After a college student at Cornell University in New York was asked to dress more conservatively in class, she responded by taking her clothes off. 

While Letitia Chai was previewing her thesis to professors -- “Reimagining the Refugee-Host Country Relationship: Tibetans and India” -- one of them suggested her shorts were too short for a thesis presentation. Cornell declined to comment for this story.

So, on the day the international student formally presented her thesis in May 2018, she broadcast the event on Facebook Live, and streamed her protest and presentation for 37 minutes in her underwear. 

“Mom and dad … hello,” she said to her parents who were watching in Korea, before explaining why she believed a woman’s clothing should not dictate the conversation about who she is.

“How much longer do we need to put up with this nonsense … of being put down and being made to feel less because of someone else’s words and perceptions?” Chai asked, sounding defiant and exasperated at various times.

Social media response was quick. Chai’s livestream garnered 266,000 views, more than 3,000 reactions and nearly 650 shares. 

Among the detractors, they called Chai childish, mixed up and “stupid.” 

“Grow up Chai and become professional. Your professor did you the biggest favor of your life by trying to teach you professional dress. Unfortunately you believe you are a gift to the world as opposed to thinking what you can give to the world,” wrote Lori Shecter, whose post garnered 216 reactions, most giving it a "thumbs up" in agreement.

“Left or right, doesn't matter. In a professional environment you need to look and act professional. Sadly if you did this for a job interview or at work, you would only be making a fool of yourself,” wrote Nicole Morrison, whose post received 23 reactions, again, mostly in agreement.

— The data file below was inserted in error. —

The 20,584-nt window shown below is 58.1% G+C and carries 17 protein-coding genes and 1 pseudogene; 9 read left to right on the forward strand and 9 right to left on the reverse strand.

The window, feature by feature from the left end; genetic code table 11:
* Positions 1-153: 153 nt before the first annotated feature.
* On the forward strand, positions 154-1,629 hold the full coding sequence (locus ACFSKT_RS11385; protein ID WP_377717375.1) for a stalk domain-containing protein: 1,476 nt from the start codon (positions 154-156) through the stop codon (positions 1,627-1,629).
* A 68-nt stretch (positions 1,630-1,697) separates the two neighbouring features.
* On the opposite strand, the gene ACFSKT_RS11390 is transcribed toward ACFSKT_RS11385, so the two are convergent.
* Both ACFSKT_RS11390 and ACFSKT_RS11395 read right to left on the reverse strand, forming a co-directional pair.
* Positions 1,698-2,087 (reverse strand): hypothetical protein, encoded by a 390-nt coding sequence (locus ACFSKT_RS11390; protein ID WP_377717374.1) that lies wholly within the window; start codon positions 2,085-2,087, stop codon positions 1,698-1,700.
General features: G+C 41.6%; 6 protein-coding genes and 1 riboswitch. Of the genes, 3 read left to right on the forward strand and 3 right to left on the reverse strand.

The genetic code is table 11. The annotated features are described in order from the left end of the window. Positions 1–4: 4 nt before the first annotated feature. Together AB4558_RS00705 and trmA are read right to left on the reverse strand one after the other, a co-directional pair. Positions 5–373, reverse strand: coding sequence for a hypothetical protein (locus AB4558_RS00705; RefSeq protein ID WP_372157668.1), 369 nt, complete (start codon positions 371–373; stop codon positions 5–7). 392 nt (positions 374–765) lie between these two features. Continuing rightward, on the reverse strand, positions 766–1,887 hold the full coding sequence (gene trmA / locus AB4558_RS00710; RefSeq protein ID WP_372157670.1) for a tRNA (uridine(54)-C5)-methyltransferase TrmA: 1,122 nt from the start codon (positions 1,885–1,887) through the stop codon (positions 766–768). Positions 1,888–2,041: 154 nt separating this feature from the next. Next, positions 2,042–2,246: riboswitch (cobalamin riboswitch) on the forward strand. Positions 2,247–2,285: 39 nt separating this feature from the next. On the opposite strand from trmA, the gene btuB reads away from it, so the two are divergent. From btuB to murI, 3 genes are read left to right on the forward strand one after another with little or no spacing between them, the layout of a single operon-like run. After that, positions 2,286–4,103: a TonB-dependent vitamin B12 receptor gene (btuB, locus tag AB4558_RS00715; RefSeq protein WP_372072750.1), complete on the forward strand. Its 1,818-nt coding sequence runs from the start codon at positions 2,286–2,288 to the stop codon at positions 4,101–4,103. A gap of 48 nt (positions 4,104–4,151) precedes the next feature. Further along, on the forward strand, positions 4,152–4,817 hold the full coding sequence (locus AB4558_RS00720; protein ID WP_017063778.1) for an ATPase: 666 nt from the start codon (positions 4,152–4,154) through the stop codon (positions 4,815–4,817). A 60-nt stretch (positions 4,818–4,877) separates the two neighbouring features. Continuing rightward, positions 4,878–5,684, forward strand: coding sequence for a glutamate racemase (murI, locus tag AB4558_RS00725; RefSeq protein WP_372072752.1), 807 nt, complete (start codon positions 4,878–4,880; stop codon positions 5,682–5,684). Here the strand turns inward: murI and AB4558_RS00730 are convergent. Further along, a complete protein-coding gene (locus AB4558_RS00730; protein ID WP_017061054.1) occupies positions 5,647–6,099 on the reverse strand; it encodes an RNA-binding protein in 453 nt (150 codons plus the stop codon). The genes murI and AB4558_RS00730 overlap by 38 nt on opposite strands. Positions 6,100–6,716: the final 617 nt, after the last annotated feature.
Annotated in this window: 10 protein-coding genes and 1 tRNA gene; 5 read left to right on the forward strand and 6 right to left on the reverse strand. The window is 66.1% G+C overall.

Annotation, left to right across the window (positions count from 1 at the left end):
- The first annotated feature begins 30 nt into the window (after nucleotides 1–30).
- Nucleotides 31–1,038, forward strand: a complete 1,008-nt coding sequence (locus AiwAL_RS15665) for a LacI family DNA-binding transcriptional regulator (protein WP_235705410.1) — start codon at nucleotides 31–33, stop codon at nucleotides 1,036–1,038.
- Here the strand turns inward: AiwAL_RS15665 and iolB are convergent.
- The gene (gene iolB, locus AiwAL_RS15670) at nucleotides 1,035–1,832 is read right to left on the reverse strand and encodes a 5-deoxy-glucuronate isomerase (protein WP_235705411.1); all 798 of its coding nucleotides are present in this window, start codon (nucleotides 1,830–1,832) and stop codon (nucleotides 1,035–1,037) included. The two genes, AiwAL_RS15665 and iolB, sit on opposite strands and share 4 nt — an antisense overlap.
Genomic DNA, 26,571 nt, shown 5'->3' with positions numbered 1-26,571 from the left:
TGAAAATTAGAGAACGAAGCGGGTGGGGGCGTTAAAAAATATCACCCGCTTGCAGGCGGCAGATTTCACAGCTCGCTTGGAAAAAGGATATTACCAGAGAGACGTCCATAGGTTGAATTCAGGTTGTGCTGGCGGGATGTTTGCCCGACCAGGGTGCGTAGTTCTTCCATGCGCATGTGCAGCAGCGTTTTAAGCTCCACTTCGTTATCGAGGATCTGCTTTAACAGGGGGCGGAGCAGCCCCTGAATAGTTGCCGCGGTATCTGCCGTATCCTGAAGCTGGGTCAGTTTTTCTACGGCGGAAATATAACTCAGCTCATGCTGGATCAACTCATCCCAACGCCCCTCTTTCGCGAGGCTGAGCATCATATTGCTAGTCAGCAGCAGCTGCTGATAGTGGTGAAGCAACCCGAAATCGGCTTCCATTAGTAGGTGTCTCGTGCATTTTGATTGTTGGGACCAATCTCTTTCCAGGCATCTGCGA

Advocates, however, labeled her righteous, inspirational and brave. 

“She is no more exposed than if she wore a swimsuit, so you can stop pretending to be shocked. I applaud this young woman's bravery,” wrote Larry Greene, whose post received 108 reactions and 23 responses, mostly in agreement, but with some virulent opposition. 

“She's wearing more than many girls and women wear at the beach. I really don't get why this is upsetting to so many people,” Becca Spivey responded.

While many of the commenters said they would be distracted by what women wear in the classroom, an academic who has studied visual sexual stimuli and who reviewed Chai’s livestream, said titillation is not the issue here. 

“I don't see how this is related to sexual stimuli, but it is related to social conventions,” said Kim Wallen, professor of psychology and behavioral neuroendocrinology at Emory University in Atlanta. “I think there is an important point in that women are asked and are concerned about what constitutes ‘professional dress.’ 

“While the woman's dress was not particularly sexy, it was unconventional, which was the issue she was trying to address,” Wallen wrote in an email. “Whether there is a need for conventional professional dress is not resolved, but there can be little doubt that the issue puts more pressure on women than it does men and is a burden that may affect women's academic performance."

A new study, to be published in November, from the Center for Talent Innovation says among the top opinions given for why women are not put into more leadership roles is “appearance -- looking polished and pulled together.”

The research included 18 focus groups, nearly 4,000 college graduate professionals, and more than 50 interviews with high-level executives. 

“Notable appearance blunders, not surprisingly, are unkempt attire (83% say it detracts from a woman’s [executive presence], 76% say it detracts from a man’s) and, for women, too-tight or provocative clothing (73% say it detracts from a woman’s [executive presence),” according to the center's press release

Wallen, of Emory University, said questions about how men dress are rarely raised in academia. 

“In my 40 years as a professor, I can't recall having a discussion about dress with a male, but I have had many with women, always initiated by the woman. This is another example of ‘gender load,’ special concerns or actions, that primarily affect one gender (usually women)," he said, adding that the 15 Ph.D. candidates he advises are women.